Sask. gov't, care home must be held accountable for years of sexual abuse: victim's brother

Rick, left, and Darryl Boguski.  (Kimberly Ivany/CBC - image credit)
Rick, left, and Darryl Boguski. (Kimberly Ivany/CBC - image credit)

Rick Boguski is demanding answers and restitution on behalf of his brother, Darryl, who was sexually abused for years in a Saskatchewan group home for adults living with severe disabilities.

Darryl, 62, requires one-on-one care, as he is blind and has cerebral palsy, autism and severe epilepsy.

Last year, Brent Gabona — a man who was responsible for Darryl's care — was arrested and charged with multiple counts of sexual assault and sexual exploitation of a person with a disability. Gabona's five victims, including Darryl, were residents at the Shepherds Villa care home in Hepburn, Sask., and the crimes span a 17-year period.

Gabona pleaded guilty last week — appearing in court by telephone.

Rick has little faith that the criminal justice system will provide the accountability he needs, so after Gabona's hearing Rick and Darryl went to the Court of King's Bench in Saskatoon to file a civil lawsuit.

"Without a trial, there are no answers to our many, many questions," Rick said.

"Daryl led a torturous life, and amazingly has a strong will to live in spite of everything that he endured, and so I owe it to Darryl — the defendants owe it to Darryl to provide some sort of accountability and restitution."

The defendants include Gabona, his mother — who supervised staff at the group home — the Saskatchewan government and the government-funded care home.

Rich said his brother has extensive psychological damage after suffering years of horrific sexual abuse.

Before Darryl moved to Shepherd's Villa, he lived at Valley View Centre in Moose Jaw. Rick said his brother seemed calm and happy there, even though it was a large institutional setting.

But Darryl was moved to Shepherd's Villa in 1990. The community was closer to Darryl's parents, who lived in Saskatoon, and described as a facility that had trained staff caring for a maximum of six residents.

Gabona worked at the facility from 1992 to 2009. The claim says that Darryl was utterly dependent on him and other staff.

Rick says Gabona violently sexually assaulted and abused Darryl for years and concealed the abuse.

The lawsuit says Darryl's behaviour deteriorated while he was at Shepherd's Villa, and that as this was happening staff limited Darryl's contact with his own family.

When Darryl first moved into the facility, he had been visiting his parents every weekend and during holidays. However, staff allegedly said going home so often was "too upsetting" for Darryl and limited his visits to once a month, according to the lawsuit.

Darryl was eventually discharged from Shepherd's Villa in 2015  for "unmanageable" behaviour, years before Gabona would admit to repeatedly assaulting him.

Warning signs ignored 

The lawsuit's statement of claim says the Saskatchewan government was responsible for Darryl's care and safety while he lived at the group home, and for supervising and reviewing his programming.

Rick says the government failed to make sure group home staff were properly trained, that it didn't prevent abuse and failed to intervene or properly address warning signs of abuse.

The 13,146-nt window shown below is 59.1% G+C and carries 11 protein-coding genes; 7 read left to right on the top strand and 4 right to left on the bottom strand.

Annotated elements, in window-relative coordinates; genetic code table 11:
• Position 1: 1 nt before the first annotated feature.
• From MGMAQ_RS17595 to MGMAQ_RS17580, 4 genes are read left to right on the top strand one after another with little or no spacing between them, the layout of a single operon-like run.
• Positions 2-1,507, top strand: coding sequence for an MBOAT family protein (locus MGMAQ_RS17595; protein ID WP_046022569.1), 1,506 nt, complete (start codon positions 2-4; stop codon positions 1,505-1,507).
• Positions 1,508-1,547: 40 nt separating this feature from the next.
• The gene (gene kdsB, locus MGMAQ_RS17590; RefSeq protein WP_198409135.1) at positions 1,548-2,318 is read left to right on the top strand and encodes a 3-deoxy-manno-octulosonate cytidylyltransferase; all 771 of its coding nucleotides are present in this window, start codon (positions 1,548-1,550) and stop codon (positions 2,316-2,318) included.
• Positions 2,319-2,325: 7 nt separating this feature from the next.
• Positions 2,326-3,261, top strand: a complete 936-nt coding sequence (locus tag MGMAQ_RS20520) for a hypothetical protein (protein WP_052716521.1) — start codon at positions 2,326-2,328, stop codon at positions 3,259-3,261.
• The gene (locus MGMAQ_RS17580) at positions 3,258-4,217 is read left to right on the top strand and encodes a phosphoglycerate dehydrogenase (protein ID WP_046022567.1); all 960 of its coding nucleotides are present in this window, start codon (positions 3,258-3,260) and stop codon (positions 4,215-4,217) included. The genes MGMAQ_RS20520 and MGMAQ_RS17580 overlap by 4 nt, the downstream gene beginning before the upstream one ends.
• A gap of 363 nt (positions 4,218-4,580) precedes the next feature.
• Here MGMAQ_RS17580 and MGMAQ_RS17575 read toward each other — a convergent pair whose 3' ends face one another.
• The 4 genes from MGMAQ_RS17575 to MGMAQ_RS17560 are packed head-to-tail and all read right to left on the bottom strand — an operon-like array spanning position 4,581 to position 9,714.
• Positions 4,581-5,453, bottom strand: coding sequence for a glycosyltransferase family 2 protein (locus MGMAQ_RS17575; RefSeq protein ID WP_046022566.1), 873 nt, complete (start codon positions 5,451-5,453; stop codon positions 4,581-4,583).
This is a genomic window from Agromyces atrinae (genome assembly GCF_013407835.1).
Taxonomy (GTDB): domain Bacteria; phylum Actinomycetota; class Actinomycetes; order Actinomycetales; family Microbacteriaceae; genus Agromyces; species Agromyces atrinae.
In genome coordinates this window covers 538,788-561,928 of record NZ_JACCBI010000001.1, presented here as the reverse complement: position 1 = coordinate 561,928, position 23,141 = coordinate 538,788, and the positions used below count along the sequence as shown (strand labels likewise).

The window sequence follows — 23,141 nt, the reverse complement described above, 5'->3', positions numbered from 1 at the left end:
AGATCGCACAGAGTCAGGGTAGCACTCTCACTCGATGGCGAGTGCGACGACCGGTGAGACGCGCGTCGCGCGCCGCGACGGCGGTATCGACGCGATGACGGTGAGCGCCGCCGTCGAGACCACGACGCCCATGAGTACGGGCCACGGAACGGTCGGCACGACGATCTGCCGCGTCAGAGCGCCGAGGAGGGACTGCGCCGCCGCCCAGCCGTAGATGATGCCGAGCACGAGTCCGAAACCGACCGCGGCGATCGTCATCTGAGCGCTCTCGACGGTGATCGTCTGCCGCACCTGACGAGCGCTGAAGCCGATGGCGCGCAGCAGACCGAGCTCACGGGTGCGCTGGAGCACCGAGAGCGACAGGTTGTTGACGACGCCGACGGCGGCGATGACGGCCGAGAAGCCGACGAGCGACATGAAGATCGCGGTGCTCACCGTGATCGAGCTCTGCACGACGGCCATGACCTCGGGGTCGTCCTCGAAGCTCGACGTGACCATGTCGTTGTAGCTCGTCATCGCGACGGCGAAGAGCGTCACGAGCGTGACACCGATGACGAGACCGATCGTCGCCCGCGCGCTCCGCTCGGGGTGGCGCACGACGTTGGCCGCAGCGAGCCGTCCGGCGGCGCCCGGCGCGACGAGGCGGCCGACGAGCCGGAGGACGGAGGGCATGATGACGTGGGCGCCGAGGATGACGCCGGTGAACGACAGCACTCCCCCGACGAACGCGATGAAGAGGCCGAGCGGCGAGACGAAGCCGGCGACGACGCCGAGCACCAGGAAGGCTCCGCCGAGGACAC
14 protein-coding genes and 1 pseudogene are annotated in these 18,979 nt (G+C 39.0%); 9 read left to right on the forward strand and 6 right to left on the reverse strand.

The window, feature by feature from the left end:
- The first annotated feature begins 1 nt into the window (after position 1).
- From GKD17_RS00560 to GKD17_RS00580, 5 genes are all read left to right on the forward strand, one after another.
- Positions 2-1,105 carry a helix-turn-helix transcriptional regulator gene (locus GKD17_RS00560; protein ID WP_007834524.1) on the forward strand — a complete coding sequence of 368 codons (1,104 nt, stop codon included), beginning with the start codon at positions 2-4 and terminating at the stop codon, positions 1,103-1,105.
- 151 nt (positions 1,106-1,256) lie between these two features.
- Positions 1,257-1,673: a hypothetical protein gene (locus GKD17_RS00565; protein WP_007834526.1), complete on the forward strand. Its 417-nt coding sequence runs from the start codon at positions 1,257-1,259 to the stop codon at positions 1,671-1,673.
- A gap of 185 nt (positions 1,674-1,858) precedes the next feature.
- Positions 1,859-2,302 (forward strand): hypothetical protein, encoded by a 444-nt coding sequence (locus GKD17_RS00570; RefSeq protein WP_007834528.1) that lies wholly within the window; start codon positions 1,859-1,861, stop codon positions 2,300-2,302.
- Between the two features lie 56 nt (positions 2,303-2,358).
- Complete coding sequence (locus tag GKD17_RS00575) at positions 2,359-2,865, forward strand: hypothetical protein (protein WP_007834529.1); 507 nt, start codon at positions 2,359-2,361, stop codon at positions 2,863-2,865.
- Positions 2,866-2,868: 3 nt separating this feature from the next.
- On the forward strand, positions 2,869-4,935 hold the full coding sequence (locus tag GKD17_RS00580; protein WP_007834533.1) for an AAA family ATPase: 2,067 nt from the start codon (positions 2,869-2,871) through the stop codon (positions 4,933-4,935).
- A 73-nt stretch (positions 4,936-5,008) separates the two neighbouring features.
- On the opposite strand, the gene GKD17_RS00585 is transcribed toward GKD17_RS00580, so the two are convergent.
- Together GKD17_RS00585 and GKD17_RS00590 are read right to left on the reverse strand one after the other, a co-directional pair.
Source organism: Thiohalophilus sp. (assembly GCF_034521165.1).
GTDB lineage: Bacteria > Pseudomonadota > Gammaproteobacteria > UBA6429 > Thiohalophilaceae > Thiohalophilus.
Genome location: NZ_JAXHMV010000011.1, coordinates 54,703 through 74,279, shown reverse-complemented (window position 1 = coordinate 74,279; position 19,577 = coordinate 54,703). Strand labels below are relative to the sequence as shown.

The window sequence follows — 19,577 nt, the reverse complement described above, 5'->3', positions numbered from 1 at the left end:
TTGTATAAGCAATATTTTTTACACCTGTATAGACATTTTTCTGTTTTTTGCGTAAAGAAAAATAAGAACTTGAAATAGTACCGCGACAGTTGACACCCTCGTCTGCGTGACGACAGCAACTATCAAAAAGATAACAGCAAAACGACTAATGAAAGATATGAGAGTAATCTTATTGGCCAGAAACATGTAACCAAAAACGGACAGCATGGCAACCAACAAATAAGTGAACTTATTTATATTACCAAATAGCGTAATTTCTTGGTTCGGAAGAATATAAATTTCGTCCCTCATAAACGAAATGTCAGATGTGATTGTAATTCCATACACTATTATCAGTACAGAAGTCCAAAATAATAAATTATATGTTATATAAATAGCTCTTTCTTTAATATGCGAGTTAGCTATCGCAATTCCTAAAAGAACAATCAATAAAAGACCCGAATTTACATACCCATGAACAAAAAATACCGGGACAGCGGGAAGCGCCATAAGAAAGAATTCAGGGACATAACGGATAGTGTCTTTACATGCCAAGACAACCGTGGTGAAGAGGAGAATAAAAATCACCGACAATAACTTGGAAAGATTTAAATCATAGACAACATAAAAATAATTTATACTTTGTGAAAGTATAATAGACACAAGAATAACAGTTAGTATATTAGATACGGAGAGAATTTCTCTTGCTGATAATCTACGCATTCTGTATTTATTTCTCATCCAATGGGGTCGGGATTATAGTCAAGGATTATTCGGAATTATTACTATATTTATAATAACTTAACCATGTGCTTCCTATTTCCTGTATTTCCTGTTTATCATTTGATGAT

The claim says Darryl had many documented physical injuries — and the nature and location of the injuries should have been red flags for abuse.

"The standard of care required of the Province in this role was egregiously breached," the claim reads. It also states that the ministry's lack of action resulted "in a complete failure or collapse of any meaningful oversight of the operation."

The claim also alleges that Gabona's mother — his workplace supervisor — and the care home did not properly investigate Darryl's behavioural changes or his injuries, and didn't elevate concerns about Gabona to the proper authorities. 

No compensation would be enough: brother

Rick says no dollar amount could ever make up for what Darryl endured, but that he deserves compensation from all the defendants.

"If anyone deserves any little bit of support and comfort at this point, it's Darryl, because right now Darryl exists on no support services, no therapy."

The Ministry of Social Services declined CBC's request for an interview, saying the matter "is before the courts" and citing privacy concerns of clients.

It released a statement on behalf of Bob Martinook, executive director of the ministry's Community Living Service Delivery, which oversees contracts with group homes, saying the ministry contacts "autonomous organizations" to run group homes.

"Under these contracts, organizations must ensure the safety, rights and respectful treatment of the individuals they support. We have a zero tolerance for abuse, requiring service providers to report all serious incidents."

Martinook said the ministry "immediately" responds to allegations of abuse.

Rick is frustrated that the government and the care home have not answered to the abuse that occurred for nearly two decades at Shepherd's Villa.

"The civil claim is our only recourse. I hope that people pay attention to this case, because this is happening in communities all across this country," he said.

"I think that what we need is a thorough examination of what's happening in group homes and other care facilities, because this is not an isolated incident."